A junket operator in Macao said he was not aware of rivals experiencing a credit crunch. However, he had heard of mainland Chinese investors pulling capital from their investments because of monetary tightening at home.  “There are many wealthy factory owners from the east coast of China who have been making good returns from Macao simply by lending money to junket operators in return for 1-1.5 per cent in monthly interest. They have seen Macao as a profitable sideshow to their real business, which is experiencing a slowdown. However, some of them are in need of cash at home and have trouble borrowing from banks. So they are cashing out from Macao,” he said. So far, this only had a limited impact on the junket operators, he added, as they were still seeing strong growth in business.

Get Ready

“The readiness is all.”

-William Shakespeare


You have to give it to William Shakespeare, he had a way with words.  Just as Canadian hockey players have a way with understatement.   When it comes to the daily global macro market grind, Shakespeare’s quote above about says it all.  You are either ready; or you are not ready.  It is really that simple.


I’ve recently been reading, “How Markets Fail”, by John Cassidy.  I wouldn’t say I agree with all of Cassidy’s observations in the book, but he does offer some interesting anecdotes regarding markets and prevailing wisdom.  Near the end of the book, Cassidy takes a break from analyzing markets and describes the origin and construction of the Millennium Bridge in London.


As background, in 1996, the London Borough of Soutwark, the Royal Institute of British Architects, and the Financial Times newspaper held a competition to build a new footbridge from the Tate Modern Art Gallery to St. Paul’s Cathedral, which, of course, would cross the Thames.  The winning bid ultimately came from sculptor Sir Anthony Caro, architect Sir Norman Foster, and the engineering firm of Ove Arup. 


The winning entry was a spectacular design “with steel balustrades projecting out at obtuse angles from a narrow aluminum roadway.”  The designers insisted that the unique looking bridge could support at least five thousand pedestrians.  So, on June 10, 2000, just in time for the Millennial, the bridge was opened up by Queen Elizabeth II with much fanfare and thousands of pedestrians started to walk across the bridge.


The bridge began to immediately sway causing pedestrians to cling to the sides of the bridge and created what has been described as a sea sick feeling amongst those who traversed it.  Two days later, London authorities quickly shut the bridge down for an indefinite period, concerned about the stability of the bridge and safety of pedestrians utilizing it.


After studying the issue, the engineers at Ove Arup concluded that the issue was with the pedestrians and not due to the actual design of the bridge.  In part, the engineers were correct.  The bridge had been designed to gently swing to and fro, but what the designers didn’t account for was that pedestrians would exaggerate these movements in unison as they walked across the bridge.  Arguably, the engineers’ design was not ready.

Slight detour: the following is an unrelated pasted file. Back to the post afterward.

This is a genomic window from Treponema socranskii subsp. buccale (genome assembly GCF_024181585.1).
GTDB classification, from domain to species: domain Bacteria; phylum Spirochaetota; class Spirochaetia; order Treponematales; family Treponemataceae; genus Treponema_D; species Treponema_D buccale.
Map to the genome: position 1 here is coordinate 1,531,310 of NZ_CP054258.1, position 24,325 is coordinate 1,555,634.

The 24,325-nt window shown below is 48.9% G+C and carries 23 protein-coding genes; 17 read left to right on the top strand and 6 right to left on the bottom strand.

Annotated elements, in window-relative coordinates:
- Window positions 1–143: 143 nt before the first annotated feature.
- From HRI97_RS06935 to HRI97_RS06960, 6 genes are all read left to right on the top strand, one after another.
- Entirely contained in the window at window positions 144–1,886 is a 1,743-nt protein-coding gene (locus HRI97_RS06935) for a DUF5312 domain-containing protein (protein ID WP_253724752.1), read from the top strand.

The natural movement of walking produces a slight sideways force.  Thus as hundreds, even thousands of pedestrians walked across the bridge, they unwittingly created a unified sideways force that amplified the movement of the bridge.  In effect, the natural wobble of the bridge became self-reinforcing and fed on itself.  The savvy engineers at Ove Arup even came up for a name for this action, called “synchronous lateral excitation”. 


In preparing you for the market action in the coming quarter, one of our Q4 themes will be related to this idea of “synchronous lateral excitation”.  In global markets, currently, this concept is increasingly related to heightening correlations across asset classes.  In some instances, this heightened correlation applies to even seemingly unrelated asset classes.  Simply put, investors are increasingly acting in unison, which is amplifying price movements across markets and amplifying future risk. We’ve termed this, the “Correlation Risk” in previous notes.


Interestingly, though, even as cross-asset correlations are heightening globally, there are seemingly outlier markets that remain less correlated.  According to recent report from Bloomberg:


“The 30-day correlation coefficient between the S&P 500 Financials Index and the banking group in the Stoxx Europe 600 Index has averaged 0.65 in 2011, according to data compiled by Bloomberg. The figure for European banks and Japan's Topix Banks Index is 0.25.”


Yes, you read that correctly.  Japanese banks are becoming a global safe haven.  Were you ready for that? 


My colleague, and Hedgeye Asian analyst, Darius Dale recently updated his thoughts on Japan in a presentation.  A key takeaway is that in the last three years U.S. policy makers have been much more Japanese than the Japanese in terms of monetary policy.  In fact, not only did Chairman Bernanke and his associates cut rates more aggressively from the outset of the financial crisis, they have also leaned more heavily on the balance sheet of the central bank than their Japanese counterparts.


Interestingly, and related to the topic of global banking risk, this morning credit default swaps on Morgan Stanley reached a new cycle high of 455 basis points from 275 basis points at the end of August.  In effect, Morgan Stanley is now seen to be as risky a credit as the Italian banks.  Are you ready for that?


Part of increasing correlation between global markets is and has been the advent of increasing economic globalization and integration.  In 2011, it is truly a global economy.  This morning, the Chinese HSBC manufacturing PMI came in at 49.9, which is sub 50 for the third straight month.  The immediate reaction to this tepid manufacturing number from China can be seen in European equities off 1.5 – 3.0% across the board.  The German Dax is leading the way to the downside as a German lawmaker spoke out against an expanded EFSF.


The Hedgeye team has certainly tried to do our best to alert our subscribers as to the dismal outlook for equities this year and this quarter.  To that point, with the last trading day for Q3 2011 today, the SP500 is down -12.1% quarter-to-date. Based on the performance of the SP500 and some broad hedge fund return numbers we have seen, there is another risk to be ready for: fund redemptions.  Redemptions are never fun to talk about, but they are an unfortunate reality in this business that can impact asset prices.


Hopefully this note isn’t too somber heading into the weekend, but as Shakespeare also said:


“Better three hours too soon than a minute too late.”


Keep your head up and stick on the ice,


Daryl G. Jones

Director of Research


Get Ready - Chart of the Day